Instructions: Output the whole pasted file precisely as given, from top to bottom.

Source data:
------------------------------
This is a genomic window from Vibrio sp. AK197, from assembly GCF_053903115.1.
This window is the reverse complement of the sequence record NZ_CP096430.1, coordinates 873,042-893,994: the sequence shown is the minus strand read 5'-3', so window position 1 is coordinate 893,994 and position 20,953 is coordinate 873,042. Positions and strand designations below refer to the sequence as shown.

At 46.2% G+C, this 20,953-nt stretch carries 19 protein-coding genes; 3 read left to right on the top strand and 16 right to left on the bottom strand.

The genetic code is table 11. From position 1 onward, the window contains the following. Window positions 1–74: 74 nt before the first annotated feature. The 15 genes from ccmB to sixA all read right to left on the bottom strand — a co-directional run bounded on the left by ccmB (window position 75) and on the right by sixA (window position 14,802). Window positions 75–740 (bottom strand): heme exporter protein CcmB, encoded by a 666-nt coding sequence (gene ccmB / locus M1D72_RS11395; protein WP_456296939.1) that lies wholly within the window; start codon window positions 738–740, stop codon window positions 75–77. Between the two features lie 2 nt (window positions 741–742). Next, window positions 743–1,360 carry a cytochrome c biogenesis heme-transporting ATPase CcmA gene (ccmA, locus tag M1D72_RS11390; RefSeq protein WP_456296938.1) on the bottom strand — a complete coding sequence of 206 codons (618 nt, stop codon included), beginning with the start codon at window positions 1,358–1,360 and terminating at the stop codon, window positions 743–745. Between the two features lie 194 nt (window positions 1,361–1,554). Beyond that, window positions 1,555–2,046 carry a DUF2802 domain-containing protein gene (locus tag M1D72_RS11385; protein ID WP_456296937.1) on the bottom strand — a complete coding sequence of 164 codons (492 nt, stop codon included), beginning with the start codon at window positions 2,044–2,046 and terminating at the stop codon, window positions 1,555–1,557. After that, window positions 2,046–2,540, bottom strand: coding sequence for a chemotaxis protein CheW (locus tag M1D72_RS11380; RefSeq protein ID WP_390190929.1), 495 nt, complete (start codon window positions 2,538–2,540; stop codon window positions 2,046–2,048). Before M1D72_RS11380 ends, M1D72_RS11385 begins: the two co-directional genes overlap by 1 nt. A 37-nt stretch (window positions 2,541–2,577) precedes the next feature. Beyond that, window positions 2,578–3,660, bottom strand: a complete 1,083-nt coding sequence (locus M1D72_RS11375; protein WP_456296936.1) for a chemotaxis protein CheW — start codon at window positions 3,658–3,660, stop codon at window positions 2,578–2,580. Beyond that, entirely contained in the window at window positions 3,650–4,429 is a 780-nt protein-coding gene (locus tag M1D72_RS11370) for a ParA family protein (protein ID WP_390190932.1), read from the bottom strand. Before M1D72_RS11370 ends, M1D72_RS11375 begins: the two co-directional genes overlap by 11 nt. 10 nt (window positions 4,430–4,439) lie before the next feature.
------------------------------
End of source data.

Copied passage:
This is a genomic window from Vibrio sp. AK197, from assembly GCF_053903115.1.
This window is the reverse complement of the sequence record NZ_CP096430.1, coordinates 873,042-893,994: the sequence shown is the minus strand read 5'-3', so window position 1 is coordinate 893,994 and position 20,953 is coordinate 873,042. Positions and strand designations below refer to the sequence as shown.

At 46.2% G+C, this 20,953-nt stretch carries 19 protein-coding genes; 3 read left to right on the top strand and 16 right to left on the bottom strand.

The genetic code is table 11. From position 1 onward, the window contains the following. Window positions 1–74: 74 nt before the first annotated feature. The 15 genes from ccmB to sixA all read right to left on the bottom strand — a co-directional run bounded on the left by ccmB (window position 75) and on the right by sixA (window position 14,802). Window positions 75–740 (bottom strand): heme exporter protein CcmB, encoded by a 666-nt coding sequence (gene ccmB / locus M1D72_RS11395; protein WP_456296939.1) that lies wholly within the window; start codon window positions 738–740, stop codon window positions 75–77. Between the two features lie 2 nt (window positions 741–742). Next, window positions 743–1,360 carry a cytochrome c biogenesis heme-transporting ATPase CcmA gene (ccmA, locus tag M1D72_RS11390; RefSeq protein WP_456296938.1) on the bottom strand — a complete coding sequence of 206 codons (618 nt, stop codon included), beginning with the start codon at window positions 1,358–1,360 and terminating at the stop codon, window positions 743–745. Between the two features lie 194 nt (window positions 1,361–1,554). Beyond that, window positions 1,555–2,046 carry a DUF2802 domain-containing protein gene (locus tag M1D72_RS11385; protein ID WP_456296937.1) on the bottom strand — a complete coding sequence of 164 codons (492 nt, stop codon included), beginning with the start codon at window positions 2,044–2,046 and terminating at the stop codon, window positions 1,555–1,557. After that, window positions 2,046–2,540, bottom strand: coding sequence for a chemotaxis protein CheW (locus tag M1D72_RS11380; RefSeq protein ID WP_390190929.1), 495 nt, complete (start codon window positions 2,538–2,540; stop codon window positions 2,046–2,048). Before M1D72_RS11380 ends, M1D72_RS11385 begins: the two co-directional genes overlap by 1 nt. A 37-nt stretch (window positions 2,541–2,577) precedes the next feature. Beyond that, window positions 2,578–3,660, bottom strand: a complete 1,083-nt coding sequence (locus M1D72_RS11375; protein WP_456296936.1) for a chemotaxis protein CheW — start codon at window positions 3,658–3,660, stop codon at window positions 2,578–2,580. Beyond that, entirely contained in the window at window positions 3,650–4,429 is a 780-nt protein-coding gene (locus tag M1D72_RS11370) for a ParA family protein (protein ID WP_390190932.1), read from the bottom strand. Before M1D72_RS11370 ends, M1D72_RS11375 begins: the two co-directional genes overlap by 11 nt. 10 nt (window positions 4,430–4,439) lie before the next feature.